Tabby Refael, an Iranian refugee and a prominent voice in L.A.'s Persian Jewish community, said “the first ones to breathe a sigh of relief were the Persian Jews, because Suleimani was not only an enemy of the Iranian people, he was an enemy of the Jewish people.”

 She and others in the Persian Jewish community said their most immediate concern was for family in Israel rather than about any direct retaliation against the U.S.

 In a vacuum, objectively, his death is a welcome development,” said Sam Yebri, president and co-founder of 30 Years After, an Iranian American Jewish civic organization in Los Angeles. “With that said, most Iranian Americans, including myself and my family, are fearful of the repercussions. This is a really dire situation if it escalates."

Read article in full

Sunday, January 05, 2020

BBC leaves out key events in Syrian Jews' timeline

BBC Arabic, you  are being watched! A report on  6 November ostensibly  provided  a timeline  to the history of Jews in Syria, while actually leaving out  important events such as the Damascus Blood Libel of 1840 and the 1947 Aleppo riots, according to CAMERA Arabic. The report focused on a promise by President Putin to help the Jews of Syria (a cost-free exercise to gain brownie points with the West), but asks, 'where are they ?' This is a reasonable question, as there are fewer than 20 Jews from a 1948 community of 38,000 still living there. (Via BBC Watch)



BBC Arabic video clip from August 2019 showing one of the last of the Damascus synagogues. Three of the last Jews in the city are interviewed

1. The BBC removed JIMENA’s account of the 1840 Damascus blood libel, a true landmark of 19th century history of the Jewish people as a whole. To quote the original JIMENA timeline (originally in English, in-bracket remarks by CAMERA Arabic): “1840 –Eight members of the Jewish community were falsely accused of ritual murder of a Christian monk during the Damascus Affair. The men were tortured, killed and forced to convert to Islam [all tortured, and some of them were either killed or forced to convert]. The Jewish synagogue of Jobar is destroyed [its interior was pillaged and vandalised by an angry mob]”.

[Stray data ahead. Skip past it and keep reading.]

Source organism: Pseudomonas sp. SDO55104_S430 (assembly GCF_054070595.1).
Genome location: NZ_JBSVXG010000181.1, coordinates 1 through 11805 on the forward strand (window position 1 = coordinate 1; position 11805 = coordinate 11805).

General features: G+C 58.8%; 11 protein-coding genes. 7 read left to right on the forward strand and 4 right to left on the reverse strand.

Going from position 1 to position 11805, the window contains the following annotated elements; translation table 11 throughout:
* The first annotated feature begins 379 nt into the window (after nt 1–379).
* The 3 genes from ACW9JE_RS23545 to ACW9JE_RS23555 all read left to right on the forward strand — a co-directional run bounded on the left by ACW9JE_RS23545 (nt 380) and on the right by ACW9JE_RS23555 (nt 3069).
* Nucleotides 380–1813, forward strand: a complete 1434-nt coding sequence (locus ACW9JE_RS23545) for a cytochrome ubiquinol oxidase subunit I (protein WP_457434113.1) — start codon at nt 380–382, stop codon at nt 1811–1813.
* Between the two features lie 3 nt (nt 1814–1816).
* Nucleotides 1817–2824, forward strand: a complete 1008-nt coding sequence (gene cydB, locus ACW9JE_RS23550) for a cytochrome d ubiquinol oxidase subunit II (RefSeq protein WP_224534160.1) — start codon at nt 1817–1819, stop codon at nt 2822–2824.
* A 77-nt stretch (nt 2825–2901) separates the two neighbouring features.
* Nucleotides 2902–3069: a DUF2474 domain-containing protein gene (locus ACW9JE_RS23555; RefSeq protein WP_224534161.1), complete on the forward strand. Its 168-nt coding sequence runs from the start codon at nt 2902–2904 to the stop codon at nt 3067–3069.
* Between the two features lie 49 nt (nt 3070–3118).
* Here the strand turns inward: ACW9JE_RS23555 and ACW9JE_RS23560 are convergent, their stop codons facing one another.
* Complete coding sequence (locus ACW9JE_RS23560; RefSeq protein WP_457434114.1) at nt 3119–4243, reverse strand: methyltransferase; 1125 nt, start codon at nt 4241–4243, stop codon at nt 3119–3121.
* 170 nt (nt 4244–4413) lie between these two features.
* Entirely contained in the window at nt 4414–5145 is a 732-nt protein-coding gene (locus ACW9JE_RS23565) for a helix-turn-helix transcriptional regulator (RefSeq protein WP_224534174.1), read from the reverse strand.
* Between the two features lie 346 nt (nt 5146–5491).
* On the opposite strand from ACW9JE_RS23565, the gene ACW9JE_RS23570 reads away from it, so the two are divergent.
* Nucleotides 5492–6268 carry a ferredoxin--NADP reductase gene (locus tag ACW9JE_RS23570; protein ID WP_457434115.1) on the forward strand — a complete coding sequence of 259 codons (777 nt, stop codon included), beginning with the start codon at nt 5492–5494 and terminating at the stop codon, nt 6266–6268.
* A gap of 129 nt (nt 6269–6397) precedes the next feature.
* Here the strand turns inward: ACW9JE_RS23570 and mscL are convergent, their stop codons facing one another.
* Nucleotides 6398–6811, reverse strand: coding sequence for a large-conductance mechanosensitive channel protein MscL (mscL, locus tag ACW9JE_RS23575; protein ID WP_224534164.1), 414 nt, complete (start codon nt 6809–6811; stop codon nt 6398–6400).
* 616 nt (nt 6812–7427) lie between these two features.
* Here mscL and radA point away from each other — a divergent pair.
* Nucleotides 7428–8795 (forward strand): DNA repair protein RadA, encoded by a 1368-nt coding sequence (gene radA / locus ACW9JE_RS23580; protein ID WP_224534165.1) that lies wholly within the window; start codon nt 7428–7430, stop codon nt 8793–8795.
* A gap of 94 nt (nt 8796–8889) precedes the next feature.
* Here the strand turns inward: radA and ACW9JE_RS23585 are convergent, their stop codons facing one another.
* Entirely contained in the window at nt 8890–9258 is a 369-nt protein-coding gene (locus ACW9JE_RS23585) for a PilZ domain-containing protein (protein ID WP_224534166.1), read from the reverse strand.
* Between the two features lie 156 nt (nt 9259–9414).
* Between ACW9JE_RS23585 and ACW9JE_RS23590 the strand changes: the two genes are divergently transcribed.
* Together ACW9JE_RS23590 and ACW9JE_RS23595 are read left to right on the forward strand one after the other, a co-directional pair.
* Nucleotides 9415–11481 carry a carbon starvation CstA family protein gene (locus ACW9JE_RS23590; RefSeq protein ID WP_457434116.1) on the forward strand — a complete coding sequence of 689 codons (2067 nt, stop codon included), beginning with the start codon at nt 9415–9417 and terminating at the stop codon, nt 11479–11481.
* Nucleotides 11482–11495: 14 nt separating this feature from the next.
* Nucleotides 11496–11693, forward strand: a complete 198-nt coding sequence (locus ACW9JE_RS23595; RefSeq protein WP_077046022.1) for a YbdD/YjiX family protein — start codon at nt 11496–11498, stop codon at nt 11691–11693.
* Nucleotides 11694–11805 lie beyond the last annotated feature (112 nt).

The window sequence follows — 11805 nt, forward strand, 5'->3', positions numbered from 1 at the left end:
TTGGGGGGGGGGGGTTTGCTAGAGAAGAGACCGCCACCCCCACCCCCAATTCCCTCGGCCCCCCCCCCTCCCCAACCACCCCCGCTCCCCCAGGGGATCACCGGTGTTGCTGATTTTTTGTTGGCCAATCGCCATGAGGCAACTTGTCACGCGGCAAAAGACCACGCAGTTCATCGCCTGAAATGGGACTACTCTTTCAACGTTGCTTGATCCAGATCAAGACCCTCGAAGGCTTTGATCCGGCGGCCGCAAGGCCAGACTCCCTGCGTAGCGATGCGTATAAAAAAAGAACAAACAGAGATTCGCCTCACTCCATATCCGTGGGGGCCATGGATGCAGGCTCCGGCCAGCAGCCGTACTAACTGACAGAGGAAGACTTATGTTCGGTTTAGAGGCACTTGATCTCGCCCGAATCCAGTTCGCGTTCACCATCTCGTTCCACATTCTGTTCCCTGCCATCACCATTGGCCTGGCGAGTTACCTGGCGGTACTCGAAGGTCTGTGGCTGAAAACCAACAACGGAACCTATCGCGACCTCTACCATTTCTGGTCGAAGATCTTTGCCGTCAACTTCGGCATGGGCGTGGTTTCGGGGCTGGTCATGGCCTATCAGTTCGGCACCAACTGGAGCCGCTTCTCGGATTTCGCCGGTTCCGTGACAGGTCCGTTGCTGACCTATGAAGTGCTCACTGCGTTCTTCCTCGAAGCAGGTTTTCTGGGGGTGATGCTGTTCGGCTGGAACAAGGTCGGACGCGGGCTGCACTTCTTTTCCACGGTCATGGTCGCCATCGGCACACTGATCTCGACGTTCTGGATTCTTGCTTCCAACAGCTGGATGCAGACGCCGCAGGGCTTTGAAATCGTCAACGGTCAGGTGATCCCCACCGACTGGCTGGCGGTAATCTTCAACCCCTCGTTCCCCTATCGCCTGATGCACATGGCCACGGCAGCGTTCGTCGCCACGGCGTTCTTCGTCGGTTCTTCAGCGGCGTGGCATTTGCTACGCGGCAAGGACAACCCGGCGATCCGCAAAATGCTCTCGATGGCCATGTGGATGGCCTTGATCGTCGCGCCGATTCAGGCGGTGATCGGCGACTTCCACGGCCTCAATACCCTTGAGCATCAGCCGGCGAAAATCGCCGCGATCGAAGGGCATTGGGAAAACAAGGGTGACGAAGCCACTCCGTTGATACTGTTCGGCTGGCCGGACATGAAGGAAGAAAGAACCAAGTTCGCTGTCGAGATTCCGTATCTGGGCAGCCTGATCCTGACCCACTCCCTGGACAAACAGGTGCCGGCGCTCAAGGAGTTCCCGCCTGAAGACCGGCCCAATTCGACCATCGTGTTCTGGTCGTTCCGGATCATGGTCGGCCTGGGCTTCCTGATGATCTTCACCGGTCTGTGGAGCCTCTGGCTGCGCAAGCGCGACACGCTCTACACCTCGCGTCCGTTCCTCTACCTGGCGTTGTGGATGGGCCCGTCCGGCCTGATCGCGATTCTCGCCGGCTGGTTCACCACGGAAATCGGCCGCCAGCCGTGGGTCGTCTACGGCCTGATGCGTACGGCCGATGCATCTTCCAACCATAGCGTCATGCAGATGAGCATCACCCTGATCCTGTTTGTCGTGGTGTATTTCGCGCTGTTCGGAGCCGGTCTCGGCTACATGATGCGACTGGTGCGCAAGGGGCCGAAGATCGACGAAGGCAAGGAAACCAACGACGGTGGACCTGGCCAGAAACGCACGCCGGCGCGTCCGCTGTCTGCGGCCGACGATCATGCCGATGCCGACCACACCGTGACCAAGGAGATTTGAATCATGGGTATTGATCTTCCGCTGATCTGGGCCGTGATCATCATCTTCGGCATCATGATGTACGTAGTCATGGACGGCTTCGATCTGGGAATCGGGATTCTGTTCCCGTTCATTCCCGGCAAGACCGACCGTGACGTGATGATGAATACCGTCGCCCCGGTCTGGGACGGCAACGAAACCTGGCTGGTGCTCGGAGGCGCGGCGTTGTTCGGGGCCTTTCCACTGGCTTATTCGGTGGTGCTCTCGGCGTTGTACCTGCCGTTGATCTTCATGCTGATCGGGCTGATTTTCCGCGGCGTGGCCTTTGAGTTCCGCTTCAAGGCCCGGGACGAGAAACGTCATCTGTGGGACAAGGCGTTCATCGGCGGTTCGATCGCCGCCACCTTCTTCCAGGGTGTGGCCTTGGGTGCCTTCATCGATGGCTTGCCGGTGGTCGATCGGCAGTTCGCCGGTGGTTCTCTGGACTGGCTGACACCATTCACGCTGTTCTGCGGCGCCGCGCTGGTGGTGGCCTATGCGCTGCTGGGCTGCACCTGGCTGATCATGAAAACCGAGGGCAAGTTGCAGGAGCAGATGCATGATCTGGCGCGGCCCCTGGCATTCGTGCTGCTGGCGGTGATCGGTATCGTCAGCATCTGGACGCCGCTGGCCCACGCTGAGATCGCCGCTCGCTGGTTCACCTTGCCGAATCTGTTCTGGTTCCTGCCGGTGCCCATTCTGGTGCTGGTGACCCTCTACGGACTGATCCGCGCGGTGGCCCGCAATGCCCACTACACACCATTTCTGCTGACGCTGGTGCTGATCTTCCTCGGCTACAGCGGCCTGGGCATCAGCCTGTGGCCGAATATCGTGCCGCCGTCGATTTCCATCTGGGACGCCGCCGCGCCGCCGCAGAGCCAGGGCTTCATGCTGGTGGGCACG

Notably, the affair influenced not only the Jews in Damascus (and the Ottoman Empire which controlled it between 1516-1918) but was also pivotal to world Jewry – operating globally to protect fellow Jews in a way that was unbeknown to remote communities until then.

To get a better idea of just how gross of an omission it is to remove the Damascus blood libel from a chronicle of Jewish history in Syria, it should be emphasised that it appeared not only in all of JIMENA’s three webpages, but also in many other online chronicles of the history of Syrian Jews.

2. The BBC kept the following entry in place: “In 1850, many Jewish families leave Syria for Egypt, then [depart] from it to England”. However, it removed JIMENA’s phrase that made a connection between the departure and the blood libel, thus creating the false impression that it was spontaneous or due to an unknown reason.*

3. The BBC added an entry, stating that “in the 1800s Jews were granted a legal status known as Dhimmis’, and they were required to pay the head tax [Arabic: Jizya جزية]”. In fact, the Dhimmi legal status, historically granted to members of some religious minorities who were subjected to Muslim rule, as well as the obligatory Jizya tax that was imposed on them along with it, are both thought to be almost as old as Islam itself; a few of the most ancient Islamic texts (in the case of Jizya, even the Qur’an) refer to them.

 Specifically regarding the Jews of the areas which now consist modern Syria, their designation as Dhimmis who owe mandatory tax to the state was in effect up to 1856, under the Ottoman Empire as well as under the Muslim rulers that preceded it. Between 1856-1909 Jizya was replaced with a different tax, “Badal Askari”, that Jews and Christians paid in order to become exempt from military service. However, at least some of them considered the new tax as “Jizya with a new name”.

Read article in full

*One factor was the opening of the Suez Canal which deprived many Jews of their livelihoods. Another was the 1960 - Druze- Christian war.

Friday, January 03, 2020

From South America to England, via Morocco

Vanessa Paloma Elbaz is both a musical performer and an academic specialising in Moroccan music. Profile by Jessica Duchen in the Jewish Chronicle:


Vanessa Paloma Elbaz (PhotoPG Svarzbein/Mongovision)

It is not every scholar who can be described as a “one-woman roving museum”. But Vanessa Paloma Elbaz, who drew that plaudit from the New York Times, is no ordinary academic.

 Currently based at the Cambridge University music faculty, she is a remarkable mix of writer, performer, anthropologist and Earlier this year she was presented with the inaugural Florence Amzallag prize from the American Sephardi Federation and Mimouna Association at the Center for Jewish History in New York.

 It is the latest in a string of prestigious awards and grants that have attended her in what could seem a niche field, yet has wider implications. The focus of her research is music and politics in the Mahgreb, the Moroccan Jewish community and Judeo-Muslim relations through culture and cultural diplomacy.

This unusual path has taken her from Atlanta, Georgia, to Puerto Rico, Morocco, Jerusalem, Paris, across the US and now to the UK, delving ever deeper into her passion for traditional musics and their significance.